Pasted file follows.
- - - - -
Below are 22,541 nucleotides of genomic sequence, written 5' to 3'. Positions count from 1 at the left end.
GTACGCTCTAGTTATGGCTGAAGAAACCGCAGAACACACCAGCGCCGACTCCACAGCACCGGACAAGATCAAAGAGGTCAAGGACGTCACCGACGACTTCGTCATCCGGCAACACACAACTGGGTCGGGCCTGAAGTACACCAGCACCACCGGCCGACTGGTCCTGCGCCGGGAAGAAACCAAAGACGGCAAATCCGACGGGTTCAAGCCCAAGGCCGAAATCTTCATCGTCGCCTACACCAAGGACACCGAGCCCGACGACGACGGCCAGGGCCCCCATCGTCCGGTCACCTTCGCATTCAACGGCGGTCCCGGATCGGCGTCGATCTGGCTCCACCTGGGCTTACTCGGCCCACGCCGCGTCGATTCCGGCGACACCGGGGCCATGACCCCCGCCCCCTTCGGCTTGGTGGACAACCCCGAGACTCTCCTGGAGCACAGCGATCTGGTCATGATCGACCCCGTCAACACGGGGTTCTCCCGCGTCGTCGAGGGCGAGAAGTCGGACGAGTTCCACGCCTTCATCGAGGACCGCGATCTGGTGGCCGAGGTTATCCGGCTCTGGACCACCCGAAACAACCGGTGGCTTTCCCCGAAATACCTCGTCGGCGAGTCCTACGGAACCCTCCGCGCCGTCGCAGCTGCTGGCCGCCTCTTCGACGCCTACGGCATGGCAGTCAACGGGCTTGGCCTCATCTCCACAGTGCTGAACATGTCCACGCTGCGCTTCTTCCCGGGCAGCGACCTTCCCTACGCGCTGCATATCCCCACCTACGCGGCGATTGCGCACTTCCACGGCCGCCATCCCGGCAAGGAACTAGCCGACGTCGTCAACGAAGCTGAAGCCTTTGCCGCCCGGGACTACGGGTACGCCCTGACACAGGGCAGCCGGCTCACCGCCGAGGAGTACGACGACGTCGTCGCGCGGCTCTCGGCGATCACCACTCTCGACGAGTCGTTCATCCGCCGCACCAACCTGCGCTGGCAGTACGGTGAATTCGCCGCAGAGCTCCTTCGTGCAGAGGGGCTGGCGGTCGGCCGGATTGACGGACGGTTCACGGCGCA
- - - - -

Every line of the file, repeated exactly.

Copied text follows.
Below are 22,541 nucleotides of genomic sequence, written 5' to 3'. Positions count from 1 at the left end.
GTACGCTCTAGTTATGGCTGAAGAAACCGCAGAACACACCAGCGCCGACTCCACAGCACCGGACAAGATCAAAGAGGTCAAGGACGTCACCGACGACTTCGTCATCCGGCAACACACAACTGGGTCGGGCCTGAAGTACACCAGCACCACCGGCCGACTGGTCCTGCGCCGGGAAGAAACCAAAGACGGCAAATCCGACGGGTTCAAGCCCAAGGCCGAAATCTTCATCGTCGCCTACACCAAGGACACCGAGCCCGACGACGACGGCCAGGGCCCCCATCGTCCGGTCACCTTCGCATTCAACGGCGGTCCCGGATCGGCGTCGATCTGGCTCCACCTGGGCTTACTCGGCCCACGCCGCGTCGATTCCGGCGACACCGGGGCCATGACCCCCGCCCCCTTCGGCTTGGTGGACAACCCCGAGACTCTCCTGGAGCACAGCGATCTGGTCATGATCGACCCCGTCAACACGGGGTTCTCCCGCGTCGTCGAGGGCGAGAAGTCGGACGAGTTCCACGCCTTCATCGAGGACCGCGATCTGGTGGCCGAGGTTATCCGGCTCTGGACCACCCGAAACAACCGGTGGCTTTCCCCGAAATACCTCGTCGGCGAGTCCTACGGAACCCTCCGCGCCGTCGCAGCTGCTGGCCGCCTCTTCGACGCCTACGGCATGGCAGTCAACGGGCTTGGCCTCATCTCCACAGTGCTGAACATGTCCACGCTGCGCTTCTTCCCGGGCAGCGACCTTCCCTACGCGCTGCATATCCCCACCTACGCGGCGATTGCGCACTTCCACGGCCGCCATCCCGGCAAGGAACTAGCCGACGTCGTCAACGAAGCTGAAGCCTTTGCCGCCCGGGACTACGGGTACGCCCTGACACAGGGCAGCCGGCTCACCGCCGAGGAGTACGACGACGTCGTCGCGCGGCTCTCGGCGATCACCACTCTCGACGAGTCGTTCATCCGCCGCACCAACCTGCGCTGGCAGTACGGTGAATTCGCCGCAGAGCTCCTTCGTGCAGAGGGGCTGGCGGTCGGCCGGATTGACGGACGGTTCACGGCGCA